BASF and ContiTech develop plastic rear crossbeam


The world’s first plastic transmission crossbeam in the rear axle subframe has been developed by ContiTech Vibration Control and BASF for the Mercedes-Benz S-Class. Made from the Ultramid A3WG10 CR, a specialty polyamide from BASF which is particularly reinforced to withstand high mechanical loads.

Compared to the previous beam made from die-cast aluminum, the plastic component offers a claimed weight saving of 25%, better acoustics as well as excellent mechanical properties even at high temperatures and conforms to the latest crash requirements.

The plastic load-bearing structural component meets all the requirements for the static and dynamic loads which act on a transmission beam: As a central component of the rear axle it supports part of the torque which is transferred from the engine to the transmission, and bears a constant share of the load of the differential.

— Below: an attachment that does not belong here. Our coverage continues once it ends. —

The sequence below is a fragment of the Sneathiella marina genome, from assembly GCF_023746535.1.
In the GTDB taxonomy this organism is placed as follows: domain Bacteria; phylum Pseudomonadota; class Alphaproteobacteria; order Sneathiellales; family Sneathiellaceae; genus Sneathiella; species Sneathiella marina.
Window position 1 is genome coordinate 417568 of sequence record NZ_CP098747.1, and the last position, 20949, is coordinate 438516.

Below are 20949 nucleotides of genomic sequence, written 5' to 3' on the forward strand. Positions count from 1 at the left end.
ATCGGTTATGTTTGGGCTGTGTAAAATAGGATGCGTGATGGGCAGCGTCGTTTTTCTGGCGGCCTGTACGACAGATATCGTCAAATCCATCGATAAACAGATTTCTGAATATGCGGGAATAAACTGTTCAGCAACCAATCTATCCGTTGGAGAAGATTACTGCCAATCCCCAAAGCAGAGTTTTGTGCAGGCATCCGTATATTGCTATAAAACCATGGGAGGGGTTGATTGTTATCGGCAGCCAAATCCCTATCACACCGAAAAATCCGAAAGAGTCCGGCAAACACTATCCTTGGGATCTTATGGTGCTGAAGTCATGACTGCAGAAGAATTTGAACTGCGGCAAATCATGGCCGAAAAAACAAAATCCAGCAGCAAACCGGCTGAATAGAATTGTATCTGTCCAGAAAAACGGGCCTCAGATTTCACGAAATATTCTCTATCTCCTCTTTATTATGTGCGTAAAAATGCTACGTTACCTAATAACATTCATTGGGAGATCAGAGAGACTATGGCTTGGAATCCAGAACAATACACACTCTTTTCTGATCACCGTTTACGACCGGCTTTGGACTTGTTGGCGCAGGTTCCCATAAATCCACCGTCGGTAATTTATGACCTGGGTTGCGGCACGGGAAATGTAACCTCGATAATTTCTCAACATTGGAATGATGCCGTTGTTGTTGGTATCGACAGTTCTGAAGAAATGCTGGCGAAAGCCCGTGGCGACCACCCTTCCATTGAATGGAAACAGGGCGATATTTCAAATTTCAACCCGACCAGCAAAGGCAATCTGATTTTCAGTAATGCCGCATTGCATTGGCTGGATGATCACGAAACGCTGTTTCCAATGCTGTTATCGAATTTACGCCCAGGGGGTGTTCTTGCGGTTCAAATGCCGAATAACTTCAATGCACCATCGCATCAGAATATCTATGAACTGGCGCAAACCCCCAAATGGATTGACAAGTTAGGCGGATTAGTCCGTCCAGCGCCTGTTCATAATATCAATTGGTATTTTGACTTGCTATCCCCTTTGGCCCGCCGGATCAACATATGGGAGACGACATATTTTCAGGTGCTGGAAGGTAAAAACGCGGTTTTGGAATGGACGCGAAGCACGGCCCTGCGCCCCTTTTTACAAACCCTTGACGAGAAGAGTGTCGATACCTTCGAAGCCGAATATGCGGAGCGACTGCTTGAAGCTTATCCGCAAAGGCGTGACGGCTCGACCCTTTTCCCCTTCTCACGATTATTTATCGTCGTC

“The new rear axle transmission crossbeam is a milestone in the use of polyamides in the chassis. It has the potential to set a new trend in the automotive industry,” said Kai Fruehauf, head of the ContiTech Vibration Control business unit. “In order to replace metal with high-performance plastics, it is necessary to make optimum use of the material and adapt it to the particular load situations, as BASF has demonstrated in the development of Ultramid for the transmission crossbeam.”


About Author


Alasdair joined the team in 2015 and works across a number of titles and websites for UKi Media & Events. He has been a journalist for 10 years, covering everything from travel and technology to sport and entertainment, and brings a wealth of experience, and pedantry, to the team. Away from the office, he is a celebrated snood connoisseur, determined to cycle no matter what the weather decides to hurl from the sky, and driven by a quest to find the very finest, and more importantly the next, slice of cheesecake.

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